Clive Crook has a taste for contrarian views that makes him well worth reading. He wrote two articles on Scottish independence.

Here he emphasizes the reasons why Scotland shouldn’t go for secession, though he points out also the dishonesty on the “no” side of the debate (“When unionists talk about what might be lost, with much stress on Britain’s international standing, they usually aren’t talking about what Scotland would lose. The remainder of a dismantled Britain would be diminished, perhaps even humiliated, and would count for less in the world – but an independent Scotland would count for more”).

Here he argues that Scotland should go for secession. His argument is culture-centered, so to say. Crook agrees with Paul Krugman and Martin Wolf that a currency union won’t be viable for Scotland, and maintains that transitional costs will be high (though he doesn’t get into details). But he also argues that there are strong cultural reasons Scots should go for independence (“Scots are bound more tightly to each other — by history, culture and ethnicity — than they are to the rest of the U.K”).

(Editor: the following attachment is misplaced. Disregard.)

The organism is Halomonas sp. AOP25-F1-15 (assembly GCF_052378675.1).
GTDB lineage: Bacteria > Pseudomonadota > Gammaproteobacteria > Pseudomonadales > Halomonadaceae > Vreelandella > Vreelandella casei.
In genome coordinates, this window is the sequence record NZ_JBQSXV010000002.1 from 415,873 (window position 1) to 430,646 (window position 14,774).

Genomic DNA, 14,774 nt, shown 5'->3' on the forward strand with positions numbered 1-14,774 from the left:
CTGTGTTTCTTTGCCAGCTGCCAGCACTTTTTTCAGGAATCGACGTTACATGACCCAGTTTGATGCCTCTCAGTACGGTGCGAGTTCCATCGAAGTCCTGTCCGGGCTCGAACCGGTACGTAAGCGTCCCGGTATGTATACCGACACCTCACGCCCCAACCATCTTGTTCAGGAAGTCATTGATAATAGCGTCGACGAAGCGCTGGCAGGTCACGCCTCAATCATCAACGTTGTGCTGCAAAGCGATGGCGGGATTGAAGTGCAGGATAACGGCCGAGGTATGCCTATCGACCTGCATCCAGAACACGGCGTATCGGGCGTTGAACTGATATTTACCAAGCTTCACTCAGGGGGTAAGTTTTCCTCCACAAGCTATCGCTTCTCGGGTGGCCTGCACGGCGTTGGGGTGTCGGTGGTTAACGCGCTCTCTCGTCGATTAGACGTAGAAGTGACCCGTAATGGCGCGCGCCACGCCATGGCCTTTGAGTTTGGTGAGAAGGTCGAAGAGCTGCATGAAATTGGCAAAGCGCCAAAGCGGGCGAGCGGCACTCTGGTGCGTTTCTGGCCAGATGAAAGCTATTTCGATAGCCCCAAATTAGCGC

I’m not particularly impressed by this argument, but I find Crook’s conclusions commonsensical and wise:

A friendly separation is possible, though — and in the longer term, for the best. My guess is that Scotland will, after all, vote against independence tomorrow, cowed by the risks and uncertainties and by the sudden force of international opinion telling them to think again. If so, it will be a shame. A Scotland that stays in the union reluctantly will be of little use to itself or anybody else. Alongside childish simplicity on fiscal and monetary policy, peevish resentment of the English has been a persistent aspect of the independence campaign. The cure for both is to grow up and move on.

We’ll see how Scots will vote today.